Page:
Now before I continue, let me clarify something: I certainly agree with Rush Limbaugh et al. that the Democrat presidential candidates are a bunch of hypocritical liars who will change their foreign policy stance at the drop of a hat if it will help them get elected. (This is really no different from George Bush's willingness to change his domestic policy stance at the drop of a hat if it will help him get elected.)
But that's not the point'like a stopped clock, even Democrats are occasionally on the right side of an issue. And when it comes to the War on Terror, much of their criticism has been perfectly sound. In particular, it was ridiculous that a coalition of the world's strongest governments couldn't even catch Saddam Hussein (and still haven't caught Osama), despite their armies, intelligence agencies, and a $25 million bounty, and yet still maintained that by blowing up foreigners they could protect us from future 9/11s.
Now I want to really stop and analyze this particular issue about Saddam and the time it took to capture him. In a sense it's irrelevant: People who were adamantly pro-war didn't care whether it took eight months or eight years, and people who were antiwar certainly wouldn't have changed their minds if Saddam had been arrested within weeks of the invasion.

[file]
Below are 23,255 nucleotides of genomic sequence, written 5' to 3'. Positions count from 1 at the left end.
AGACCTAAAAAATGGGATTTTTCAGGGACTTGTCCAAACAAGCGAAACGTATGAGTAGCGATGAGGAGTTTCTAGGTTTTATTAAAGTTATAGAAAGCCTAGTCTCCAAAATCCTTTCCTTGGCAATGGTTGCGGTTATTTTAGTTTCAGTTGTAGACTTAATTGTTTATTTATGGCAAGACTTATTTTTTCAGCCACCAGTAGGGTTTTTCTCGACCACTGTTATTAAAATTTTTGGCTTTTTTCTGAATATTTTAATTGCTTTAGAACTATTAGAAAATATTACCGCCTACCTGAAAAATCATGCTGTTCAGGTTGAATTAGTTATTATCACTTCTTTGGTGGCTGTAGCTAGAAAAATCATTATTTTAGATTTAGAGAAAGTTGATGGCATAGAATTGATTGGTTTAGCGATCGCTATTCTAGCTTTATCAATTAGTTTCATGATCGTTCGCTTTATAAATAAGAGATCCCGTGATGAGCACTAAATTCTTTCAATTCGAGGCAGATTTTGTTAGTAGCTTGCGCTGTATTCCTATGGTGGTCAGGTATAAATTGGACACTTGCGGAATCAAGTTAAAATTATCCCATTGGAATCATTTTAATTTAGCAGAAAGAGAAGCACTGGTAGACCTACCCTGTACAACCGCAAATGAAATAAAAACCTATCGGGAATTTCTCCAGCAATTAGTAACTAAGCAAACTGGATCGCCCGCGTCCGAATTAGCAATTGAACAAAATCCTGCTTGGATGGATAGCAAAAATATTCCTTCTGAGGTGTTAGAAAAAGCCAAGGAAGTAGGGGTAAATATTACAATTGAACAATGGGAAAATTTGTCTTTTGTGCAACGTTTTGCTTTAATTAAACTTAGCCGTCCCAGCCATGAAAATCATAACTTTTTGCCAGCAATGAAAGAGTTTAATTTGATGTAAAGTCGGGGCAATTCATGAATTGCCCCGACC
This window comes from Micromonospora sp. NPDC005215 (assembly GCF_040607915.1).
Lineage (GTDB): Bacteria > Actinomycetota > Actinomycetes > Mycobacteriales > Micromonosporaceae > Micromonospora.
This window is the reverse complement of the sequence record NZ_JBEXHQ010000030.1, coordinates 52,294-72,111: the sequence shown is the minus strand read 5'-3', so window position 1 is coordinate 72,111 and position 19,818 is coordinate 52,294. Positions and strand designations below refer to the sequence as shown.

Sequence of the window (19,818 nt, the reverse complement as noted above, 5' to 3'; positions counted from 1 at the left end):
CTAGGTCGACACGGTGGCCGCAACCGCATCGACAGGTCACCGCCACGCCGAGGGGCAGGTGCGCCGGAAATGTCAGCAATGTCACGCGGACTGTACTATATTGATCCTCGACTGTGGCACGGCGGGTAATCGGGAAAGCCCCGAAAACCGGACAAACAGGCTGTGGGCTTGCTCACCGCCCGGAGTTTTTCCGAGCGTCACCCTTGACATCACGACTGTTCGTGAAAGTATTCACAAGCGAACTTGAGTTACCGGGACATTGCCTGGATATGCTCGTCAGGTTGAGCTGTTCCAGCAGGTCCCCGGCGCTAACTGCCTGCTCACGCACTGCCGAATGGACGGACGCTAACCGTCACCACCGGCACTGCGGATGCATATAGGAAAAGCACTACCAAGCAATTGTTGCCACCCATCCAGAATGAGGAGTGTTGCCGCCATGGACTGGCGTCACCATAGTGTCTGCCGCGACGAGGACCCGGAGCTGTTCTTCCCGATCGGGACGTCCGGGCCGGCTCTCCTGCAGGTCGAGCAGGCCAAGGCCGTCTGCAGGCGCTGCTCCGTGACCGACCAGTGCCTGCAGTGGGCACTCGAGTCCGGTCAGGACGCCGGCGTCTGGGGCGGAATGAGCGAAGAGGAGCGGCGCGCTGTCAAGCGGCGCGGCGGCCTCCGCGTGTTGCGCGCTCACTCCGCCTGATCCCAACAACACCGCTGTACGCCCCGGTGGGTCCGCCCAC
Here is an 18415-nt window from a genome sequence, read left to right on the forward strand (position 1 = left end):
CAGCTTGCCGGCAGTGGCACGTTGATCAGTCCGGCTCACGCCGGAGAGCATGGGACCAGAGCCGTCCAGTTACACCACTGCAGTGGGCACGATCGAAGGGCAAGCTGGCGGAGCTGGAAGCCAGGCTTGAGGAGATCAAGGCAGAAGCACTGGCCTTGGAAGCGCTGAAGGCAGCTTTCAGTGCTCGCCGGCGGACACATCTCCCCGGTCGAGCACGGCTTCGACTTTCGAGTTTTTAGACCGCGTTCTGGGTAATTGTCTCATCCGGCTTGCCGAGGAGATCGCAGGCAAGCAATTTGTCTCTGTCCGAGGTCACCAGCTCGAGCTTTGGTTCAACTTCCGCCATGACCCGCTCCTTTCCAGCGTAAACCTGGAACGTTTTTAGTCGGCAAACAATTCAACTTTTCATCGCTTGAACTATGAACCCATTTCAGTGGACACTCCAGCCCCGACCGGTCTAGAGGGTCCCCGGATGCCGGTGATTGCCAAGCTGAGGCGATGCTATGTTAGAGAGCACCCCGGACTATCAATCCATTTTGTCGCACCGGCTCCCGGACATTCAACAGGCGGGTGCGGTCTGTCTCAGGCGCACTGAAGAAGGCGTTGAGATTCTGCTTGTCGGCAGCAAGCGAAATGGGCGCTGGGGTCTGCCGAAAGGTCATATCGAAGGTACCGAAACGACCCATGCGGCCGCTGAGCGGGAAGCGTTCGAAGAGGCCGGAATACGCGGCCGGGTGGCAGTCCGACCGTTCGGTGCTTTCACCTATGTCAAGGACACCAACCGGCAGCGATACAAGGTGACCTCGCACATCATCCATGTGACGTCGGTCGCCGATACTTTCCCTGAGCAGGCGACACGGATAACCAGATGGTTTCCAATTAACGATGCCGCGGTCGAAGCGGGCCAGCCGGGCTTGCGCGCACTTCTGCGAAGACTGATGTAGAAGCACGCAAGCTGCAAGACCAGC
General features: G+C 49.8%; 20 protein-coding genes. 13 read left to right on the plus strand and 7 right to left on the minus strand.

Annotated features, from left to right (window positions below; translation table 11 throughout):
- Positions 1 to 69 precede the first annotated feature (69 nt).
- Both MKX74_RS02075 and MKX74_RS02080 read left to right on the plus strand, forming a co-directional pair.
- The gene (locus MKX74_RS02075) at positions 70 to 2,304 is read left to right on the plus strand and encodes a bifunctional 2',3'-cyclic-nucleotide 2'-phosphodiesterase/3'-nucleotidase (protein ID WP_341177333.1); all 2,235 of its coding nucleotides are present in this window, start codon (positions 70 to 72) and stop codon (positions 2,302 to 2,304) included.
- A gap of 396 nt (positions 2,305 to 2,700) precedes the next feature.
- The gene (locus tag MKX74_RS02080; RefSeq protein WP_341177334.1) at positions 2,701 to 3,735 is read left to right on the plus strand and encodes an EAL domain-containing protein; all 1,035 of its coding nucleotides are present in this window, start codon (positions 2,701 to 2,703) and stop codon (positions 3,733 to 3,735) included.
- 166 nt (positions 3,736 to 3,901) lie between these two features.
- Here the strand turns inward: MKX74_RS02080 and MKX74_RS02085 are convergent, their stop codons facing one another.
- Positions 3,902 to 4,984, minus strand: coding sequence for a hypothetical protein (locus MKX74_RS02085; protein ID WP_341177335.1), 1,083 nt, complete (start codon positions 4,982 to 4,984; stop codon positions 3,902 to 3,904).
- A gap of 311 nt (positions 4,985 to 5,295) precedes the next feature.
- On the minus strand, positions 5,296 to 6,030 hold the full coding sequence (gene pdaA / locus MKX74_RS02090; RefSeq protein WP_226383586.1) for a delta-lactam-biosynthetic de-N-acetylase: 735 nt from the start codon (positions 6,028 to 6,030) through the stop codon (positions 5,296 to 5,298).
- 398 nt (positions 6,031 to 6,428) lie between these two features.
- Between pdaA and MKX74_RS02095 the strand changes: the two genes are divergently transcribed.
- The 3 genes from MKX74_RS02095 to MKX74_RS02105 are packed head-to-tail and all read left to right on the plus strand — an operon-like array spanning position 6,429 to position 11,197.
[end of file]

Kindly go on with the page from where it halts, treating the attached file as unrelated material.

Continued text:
However, the vast majority of Americans who could have gone either way on the issue'and whose tacit consent was necessary before the Administration could proceed with its splendid little invasion'certainly would have been bothered by the delay, had they known about it beforehand.
This is a tricky point, so let me elaborate. Right now, if you asked the average Joe, 'Is it worth it that we went in to take out Saddam, even though it took so long and over 450 U.S. troops have died?', he would probably say, 'Heck yeah, that guy was evil. USA ! USA !'
But this is because those troops are already dead, and the delay is in the past. The average American doesn't want to admit that our boys might have died 'in vain' or that our great country started a war that maybe it shouldn't have.